Q: When things go downhill, such as your music, friendships, etc., how do you deal with that?
A: I try to stay calm and look at the bigger picture. Sometimes we have a bad practice were we aren;t working well together or where I personally am not playing well. It feels terrible and inevitably I begin to think that this might just be how it will be from now on. But that seems pretty unreasonable when I think about the long term. Marissa got very sick with Mono in 2012 and we had to take a pretty long hiatus as a band. It was a really dark time. We didn’t know if Marissa would ever be able to tour again. We all had to find steady jobs for the first time in years. but even then we always reminded each other that even if the band had to change and could be our profession anymore it didn’t mean we couldn’t get together and practice every week. And we continued to practice every week even with a future that was so unsure.
Q: In your opinion, what are great things to sing about?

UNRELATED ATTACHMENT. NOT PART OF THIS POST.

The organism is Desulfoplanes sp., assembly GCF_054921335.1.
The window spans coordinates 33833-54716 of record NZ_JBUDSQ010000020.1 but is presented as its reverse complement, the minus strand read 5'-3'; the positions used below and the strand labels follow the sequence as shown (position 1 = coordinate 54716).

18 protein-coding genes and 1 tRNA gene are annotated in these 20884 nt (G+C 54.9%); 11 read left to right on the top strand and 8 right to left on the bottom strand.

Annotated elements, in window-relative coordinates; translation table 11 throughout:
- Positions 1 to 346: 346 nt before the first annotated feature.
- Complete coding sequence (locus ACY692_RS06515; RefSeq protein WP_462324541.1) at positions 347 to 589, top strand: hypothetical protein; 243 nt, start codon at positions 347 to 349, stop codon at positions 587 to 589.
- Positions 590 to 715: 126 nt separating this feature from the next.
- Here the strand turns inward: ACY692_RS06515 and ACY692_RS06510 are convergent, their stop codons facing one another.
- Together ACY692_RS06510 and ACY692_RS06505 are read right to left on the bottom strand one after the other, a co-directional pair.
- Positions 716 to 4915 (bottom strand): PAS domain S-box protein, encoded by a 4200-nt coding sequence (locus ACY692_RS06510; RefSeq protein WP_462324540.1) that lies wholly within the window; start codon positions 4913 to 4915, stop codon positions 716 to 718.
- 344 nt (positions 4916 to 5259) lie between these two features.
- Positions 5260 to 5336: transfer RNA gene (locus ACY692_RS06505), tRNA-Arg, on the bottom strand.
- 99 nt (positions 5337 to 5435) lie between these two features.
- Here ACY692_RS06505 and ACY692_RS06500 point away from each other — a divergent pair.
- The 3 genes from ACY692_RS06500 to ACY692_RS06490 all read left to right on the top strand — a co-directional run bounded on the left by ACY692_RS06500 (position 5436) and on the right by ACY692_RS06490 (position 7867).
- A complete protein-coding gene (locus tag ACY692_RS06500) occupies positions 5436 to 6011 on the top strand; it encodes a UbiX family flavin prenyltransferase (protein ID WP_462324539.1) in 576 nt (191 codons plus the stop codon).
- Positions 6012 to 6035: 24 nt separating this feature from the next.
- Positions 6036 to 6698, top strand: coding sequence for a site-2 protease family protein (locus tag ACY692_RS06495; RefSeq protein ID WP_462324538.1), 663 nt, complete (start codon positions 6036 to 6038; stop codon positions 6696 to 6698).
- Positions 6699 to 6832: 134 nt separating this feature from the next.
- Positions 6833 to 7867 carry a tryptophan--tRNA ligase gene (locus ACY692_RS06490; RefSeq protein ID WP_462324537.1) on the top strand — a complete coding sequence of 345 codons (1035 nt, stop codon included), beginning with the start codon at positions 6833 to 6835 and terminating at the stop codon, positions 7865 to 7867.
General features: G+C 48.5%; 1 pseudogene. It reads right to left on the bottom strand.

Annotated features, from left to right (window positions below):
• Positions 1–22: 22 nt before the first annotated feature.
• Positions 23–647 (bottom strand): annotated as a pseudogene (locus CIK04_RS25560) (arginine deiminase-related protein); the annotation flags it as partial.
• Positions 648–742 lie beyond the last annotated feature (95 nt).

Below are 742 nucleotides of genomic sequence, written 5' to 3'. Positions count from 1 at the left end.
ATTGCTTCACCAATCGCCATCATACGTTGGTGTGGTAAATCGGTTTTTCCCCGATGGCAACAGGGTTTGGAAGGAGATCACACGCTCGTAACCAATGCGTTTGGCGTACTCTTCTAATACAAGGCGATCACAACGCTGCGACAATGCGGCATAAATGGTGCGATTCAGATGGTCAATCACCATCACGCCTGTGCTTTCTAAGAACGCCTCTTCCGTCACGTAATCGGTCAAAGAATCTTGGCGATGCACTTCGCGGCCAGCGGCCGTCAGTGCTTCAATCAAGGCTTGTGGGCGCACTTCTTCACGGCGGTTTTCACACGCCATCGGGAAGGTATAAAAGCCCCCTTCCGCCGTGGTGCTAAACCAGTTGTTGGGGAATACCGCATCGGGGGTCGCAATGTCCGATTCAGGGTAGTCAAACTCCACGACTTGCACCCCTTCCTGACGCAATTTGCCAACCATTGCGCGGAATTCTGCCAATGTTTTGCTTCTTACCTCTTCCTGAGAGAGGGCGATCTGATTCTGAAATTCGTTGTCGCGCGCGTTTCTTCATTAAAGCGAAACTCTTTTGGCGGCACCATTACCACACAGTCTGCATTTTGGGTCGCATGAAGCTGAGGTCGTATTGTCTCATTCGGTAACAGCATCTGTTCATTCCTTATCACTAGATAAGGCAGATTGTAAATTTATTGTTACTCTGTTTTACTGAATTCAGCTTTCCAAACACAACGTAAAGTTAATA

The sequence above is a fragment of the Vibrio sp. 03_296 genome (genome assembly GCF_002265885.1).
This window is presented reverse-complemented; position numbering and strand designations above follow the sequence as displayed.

A: Anything! Well, almost anything. Songs that positively portray institutionalized hate are definitely bad. I’d say pretty much anything else is available as material for a great song.
Q: What’s a great way to promote your music?
A: Any real human interactions are the best way to promote music. The internet is mostly a dead end emotionally and intellectually. You have to engage with real people. The biggest step Screaming Females ever took was to DIY book a 10 week national tour. We had ZERO reviews or interviews published on the internet when we did this tour. We didn’t have a manager, a lawyer, a booking agent, a label, nothing! We had 3 band members, a roadie, a van, 2 self released records, drums, bass, guitar, and maps! That was the most important promotional adventure of my career but much more importantly it was one of the most important events in my life and my personal development.
Q: What are some ways to stay motivated in writing music?
A: Listen to new stuff. Dig deep. Find weird corners of the music universe and explore them. Give yourself goals. Even if nothing great comes from hitting those goals you will have the feeling of not remaining stagnate.
Q: Do you have any tips for beginners?
A: You are ready! Go play a show. Don’t wait for things to be perfect because they never will be. Don’t get lost in the idea that you need anything like industry support to get your music into the world.
That’s it! Check them out!